Today I am kicking off the blog tour for The Faithful Couple by A.D. Miller and I have an extract to share with you. Don't forget to stop by all the other great blogs for some other great content posts.
HE WANTED to concentrate on the girl, but he found
himself glancing at the young man in the corner of the yard.
She was telling him about her course at USC, and the
details, when he caught them, were reasonably interesting,
but there was something about the man that was distracting.
Perhaps they had met before, Neil thought, though he
couldn’t place him.
‘ . . . and after that I’m hoping for an internship in the
Valley. Anyways, what do you do, Neil?’
The baseball cap. It was the baseball cap.
‘Soap,’ Neil said. ‘Soap and shampoo.’
Not just the cap: it was the cap and the shoes together.
The guy was wearing suede Timberland boots, notionally
designed for walking but not looking as if they had done
much. The cap was from San Diego Wild Animal Park and
featured several animal silhouettes roaming around the zoo’s
logo. The boots belonged to a fashionable adult, well-off and
image-conscious; the hat suggested a goofy adolescent.
‘I mean, I used to be in soap. I worked for a pharmaceutical
company before I came out here. In London. Or, you
‘You’re in research?’
The man appeared to nod at him.
‘Salesman. I mean, it was a graduate scheme,’ Neil lied,
realising that he should try to impress her. His heart had
gone out of it. ‘I’m going to look for something else when I
get back to London. Or I might, you know, start my own
‘Okay, so you’re an entrepreneur?’
The hat, the boots and the eavesdropping. The man was
sitting at a table in the shade. As well as the cap he was
wearing green swimming shorts and a beige T-shirt. Sand
matted the blondish hairs on his legs, darkening and thickening
them. He was pretending to read Time, but Neil
could tell that he was listening and observing from behind
‘Yup. Entrepreneur. Well, you know, that’s the idea. That’s
‘What kind of business?’
‘You know, I’m not sure yet. I haven’t really thought it
through, to be honest.’
Neil laughed self-deprecatingly, aiming for a raffish nonchalance,
but he could tell she wasn’t charmed. He couldn’t
see the guy’s eyes but he was definitely watching them.
Ordinarily, in Neil’s experience, when two young, unacquainted
males appraised each other like this, there was
something gladiatorial and menacing in the gaze, and they
quickly looked away. On this occasion neither of them did.
The man smiled. Neil smiled back.
‘That’s too bad.’
He had seen this girl on the beach the night before, had
wanted to try his luck, had tried and failed to engage her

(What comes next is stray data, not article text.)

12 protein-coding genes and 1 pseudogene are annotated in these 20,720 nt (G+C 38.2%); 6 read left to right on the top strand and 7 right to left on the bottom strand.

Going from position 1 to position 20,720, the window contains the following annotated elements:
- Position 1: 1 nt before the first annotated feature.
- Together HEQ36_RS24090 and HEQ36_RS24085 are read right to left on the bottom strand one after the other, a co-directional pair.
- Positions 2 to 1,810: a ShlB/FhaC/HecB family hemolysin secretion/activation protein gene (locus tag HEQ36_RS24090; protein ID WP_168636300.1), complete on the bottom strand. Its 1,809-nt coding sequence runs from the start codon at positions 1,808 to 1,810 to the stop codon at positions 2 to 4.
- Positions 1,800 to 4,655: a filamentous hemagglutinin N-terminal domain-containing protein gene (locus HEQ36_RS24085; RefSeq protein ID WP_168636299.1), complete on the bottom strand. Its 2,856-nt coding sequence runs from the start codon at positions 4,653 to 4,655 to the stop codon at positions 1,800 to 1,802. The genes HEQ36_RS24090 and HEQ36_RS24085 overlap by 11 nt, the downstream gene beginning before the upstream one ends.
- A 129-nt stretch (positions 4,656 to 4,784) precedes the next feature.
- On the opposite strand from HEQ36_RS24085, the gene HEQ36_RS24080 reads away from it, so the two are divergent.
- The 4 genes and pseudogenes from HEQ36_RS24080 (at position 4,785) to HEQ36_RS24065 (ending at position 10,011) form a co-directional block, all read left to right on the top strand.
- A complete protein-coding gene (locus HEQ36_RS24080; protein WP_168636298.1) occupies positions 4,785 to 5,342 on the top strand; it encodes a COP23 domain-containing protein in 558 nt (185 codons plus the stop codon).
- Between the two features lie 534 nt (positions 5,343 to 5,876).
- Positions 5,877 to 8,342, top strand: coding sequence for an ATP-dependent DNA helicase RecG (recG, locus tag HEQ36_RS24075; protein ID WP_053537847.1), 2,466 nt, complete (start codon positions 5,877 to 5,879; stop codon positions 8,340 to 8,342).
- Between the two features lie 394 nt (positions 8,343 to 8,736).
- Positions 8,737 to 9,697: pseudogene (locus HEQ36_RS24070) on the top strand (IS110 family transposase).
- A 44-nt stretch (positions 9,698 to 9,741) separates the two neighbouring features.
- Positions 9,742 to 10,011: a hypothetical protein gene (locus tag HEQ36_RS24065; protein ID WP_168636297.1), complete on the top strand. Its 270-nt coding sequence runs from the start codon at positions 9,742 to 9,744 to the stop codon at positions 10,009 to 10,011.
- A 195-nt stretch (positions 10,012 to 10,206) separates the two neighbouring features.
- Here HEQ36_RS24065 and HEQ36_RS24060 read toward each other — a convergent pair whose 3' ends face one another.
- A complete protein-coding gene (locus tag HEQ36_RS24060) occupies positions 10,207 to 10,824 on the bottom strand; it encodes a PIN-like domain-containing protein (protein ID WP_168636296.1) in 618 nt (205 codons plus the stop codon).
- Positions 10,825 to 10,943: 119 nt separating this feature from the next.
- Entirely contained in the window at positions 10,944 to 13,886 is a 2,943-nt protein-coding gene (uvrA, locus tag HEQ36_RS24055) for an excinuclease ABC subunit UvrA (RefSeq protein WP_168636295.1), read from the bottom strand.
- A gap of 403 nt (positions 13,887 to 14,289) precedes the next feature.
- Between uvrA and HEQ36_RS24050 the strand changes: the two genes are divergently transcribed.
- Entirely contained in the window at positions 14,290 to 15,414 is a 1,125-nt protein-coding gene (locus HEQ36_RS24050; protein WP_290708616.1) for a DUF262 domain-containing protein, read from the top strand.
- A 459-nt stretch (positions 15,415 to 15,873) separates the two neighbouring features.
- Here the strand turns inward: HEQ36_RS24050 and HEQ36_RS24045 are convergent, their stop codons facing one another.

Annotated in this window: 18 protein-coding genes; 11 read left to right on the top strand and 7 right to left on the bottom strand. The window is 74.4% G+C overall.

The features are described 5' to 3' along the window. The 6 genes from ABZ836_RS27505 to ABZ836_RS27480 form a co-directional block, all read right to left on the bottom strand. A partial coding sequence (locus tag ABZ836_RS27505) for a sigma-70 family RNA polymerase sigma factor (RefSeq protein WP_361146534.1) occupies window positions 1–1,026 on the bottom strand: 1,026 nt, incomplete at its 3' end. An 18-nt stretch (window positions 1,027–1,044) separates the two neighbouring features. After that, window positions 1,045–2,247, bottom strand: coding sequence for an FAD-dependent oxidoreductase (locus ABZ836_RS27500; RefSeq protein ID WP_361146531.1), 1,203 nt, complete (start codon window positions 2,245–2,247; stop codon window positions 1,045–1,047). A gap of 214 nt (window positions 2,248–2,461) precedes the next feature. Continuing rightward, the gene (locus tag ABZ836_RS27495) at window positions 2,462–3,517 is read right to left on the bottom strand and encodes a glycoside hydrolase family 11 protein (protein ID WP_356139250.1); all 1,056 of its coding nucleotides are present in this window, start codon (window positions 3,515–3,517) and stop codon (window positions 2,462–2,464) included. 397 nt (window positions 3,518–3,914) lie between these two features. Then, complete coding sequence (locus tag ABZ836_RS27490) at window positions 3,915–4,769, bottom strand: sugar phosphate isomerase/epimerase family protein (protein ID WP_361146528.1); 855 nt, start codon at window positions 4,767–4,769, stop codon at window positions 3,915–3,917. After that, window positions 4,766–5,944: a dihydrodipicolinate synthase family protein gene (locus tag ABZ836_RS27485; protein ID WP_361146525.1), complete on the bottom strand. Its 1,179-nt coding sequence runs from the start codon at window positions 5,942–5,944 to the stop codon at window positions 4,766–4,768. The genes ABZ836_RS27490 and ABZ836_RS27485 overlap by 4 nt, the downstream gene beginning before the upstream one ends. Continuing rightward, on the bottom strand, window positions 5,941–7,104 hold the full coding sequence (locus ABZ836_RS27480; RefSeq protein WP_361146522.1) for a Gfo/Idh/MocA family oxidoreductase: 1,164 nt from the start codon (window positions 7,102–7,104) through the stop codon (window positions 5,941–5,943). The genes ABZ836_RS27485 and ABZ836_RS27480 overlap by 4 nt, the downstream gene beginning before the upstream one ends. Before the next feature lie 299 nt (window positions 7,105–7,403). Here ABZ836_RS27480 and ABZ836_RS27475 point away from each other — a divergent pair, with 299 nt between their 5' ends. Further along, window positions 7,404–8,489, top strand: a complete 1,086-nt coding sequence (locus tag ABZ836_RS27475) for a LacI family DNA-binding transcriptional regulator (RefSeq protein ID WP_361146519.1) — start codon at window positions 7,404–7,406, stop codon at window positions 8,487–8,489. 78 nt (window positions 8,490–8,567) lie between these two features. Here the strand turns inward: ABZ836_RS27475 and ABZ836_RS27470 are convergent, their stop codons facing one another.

around the illicit bonfire some surfers had lit after dark. She
wasn’t interested, he had concluded, probably she hadn’t
even noticed him. He was pleased to have manoeuvred her
into this almost-private conversation, after the barbecue that
the hostel had laid on for lunch. She was from Phoenix, but
studying in LA, a Masters in Business Development, Neil
thought she said; she had come down to San Diego for the
beaches, went to Italy last summer, wanted to see more of
Europe. She mentioned something about Scotch-Irish
ancestry. She was staying elsewhere but had a friend who
was working at the hostel (Cary, or possibly Cory, he hadn’t
taken in the name). She had an arresting sharp manner and
oddly unkempt eyebrows, which contrasted appealingly
with her otherwise disciplined appearance. Those ideal
Now Neil had screwed it up. He and the man in the baseball
cap between them.
‘Well,’ the girl said, sensing his distraction and rising,
‘good luck with it all.’
She re-tied her sarong, tilted her sunglasses from the
crown of her head to her eyes and walked to the gate that
led from the yard to the beach. She moved at a relaxed pace
that, Neil figured, was meant to dispel any suggestion of
retreat or defeat. The man in the cap watched her go, too.
There was no one else in the yard; the two of them followed
the girl’s departing curves in what felt to Neil like collusive
‘Know what I think?’
He was English, too.
‘Do I want to?’
‘It’s your socks. Definitely the socks.’
Neil instinctively processed the man’s accent for class and
geography, as the true-born English must. Received Pro -
nuncia tion, southern but not London. Posh (those giveaway
vowels): not so posh as to be alien, but unmistakably a few
rungs above Neil, at the upper, genteel end of the expansive
and nuanced middle. They hadn’t met before: that wasn’t
what the connection had been.
‘They’re my best pair.’
‘No socks.’ The man removed his sunglasses and put
down his magazine. He was handsome in a straightforward,
symmetrical way, and slim, with a medium-rare English tan.
He was roughly the same age as Neil. ‘Uncool. Not even
with your trainers. Trust me, really. They make you look like
Neil glanced down at his off-white, tennis-style socks, and
at the man’s boots, into which his slender legs slid naked,
then felt gulled and foolish for looking.
‘Thanks for the advice,’ he said. ‘Who should I make the
cheque out to?’
‘Don’t mention it,’ the man said. ‘This one’s on the
house.’ He laughed, loud and confidently, rocking his head
Neither of them found a way to graduate from oneupmanship
to conversation. The man picked up his
magazine, smiled and followed the girl out through the gate,